What's the first thing you should do when you get engaged?
Actually it's not booking a venue, buying a dress or even setting a date. It is actually planning a wedding budget.
Now we know that doesn't sound very glamorous or exciting. But actually, it's not until you know how much you actually have to spend (and how you want to allocate it) that you can really get on with your wedding planning.
Budgets are crucial
Because your budget it going to affect everything. From the venue to choose, possibly the time of year you get married, where you get married, how many guests you have ... and so on.
The two of you need to sit down, write down your monthly income and outgoings (mortgage, rent, loans etc) and then how much you have left over after you have allowed for your financial commitments. That's what you can put towards your wedding and then you need to work out how long you need to save up to have the wedding you want. One thing is for sure, you don't want to start out married life with a big wedding debt hanging around your neck. That's a stress you really don't need.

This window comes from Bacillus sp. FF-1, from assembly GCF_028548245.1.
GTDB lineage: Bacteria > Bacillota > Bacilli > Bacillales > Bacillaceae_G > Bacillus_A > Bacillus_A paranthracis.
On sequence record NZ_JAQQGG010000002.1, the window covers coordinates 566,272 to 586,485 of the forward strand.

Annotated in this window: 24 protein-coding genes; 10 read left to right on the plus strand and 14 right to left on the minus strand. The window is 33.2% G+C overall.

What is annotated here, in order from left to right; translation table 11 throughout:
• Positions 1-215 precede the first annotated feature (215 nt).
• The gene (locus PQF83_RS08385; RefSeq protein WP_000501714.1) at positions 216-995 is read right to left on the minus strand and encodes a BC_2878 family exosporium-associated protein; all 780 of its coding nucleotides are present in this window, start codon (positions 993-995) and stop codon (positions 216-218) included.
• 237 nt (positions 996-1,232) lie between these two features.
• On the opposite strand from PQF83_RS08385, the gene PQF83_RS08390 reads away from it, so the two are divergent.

Of course, maybe you're lucky and have a good bulk of savings in the bank, or you've just had a bonus at work, a windfall or have won the Lottery! Or maybe your parents and relatives are happy to help you out.
That's great, but you'll still need to allocate your wedding money into different areas - for flowers, catering, clothing, music, wine, champagne, gifts ... and all the other things that will creep in.
The Knot has come up with a very handy infographic that we like which shows very clearly how you should allocate your wedding budget, with some useful suggestions.
We think having a float of about 5% of your budget could prove lifesaving for unforeseen emergencies.
Take a close look and study this, because there may be some aspects here that you hadn't considered.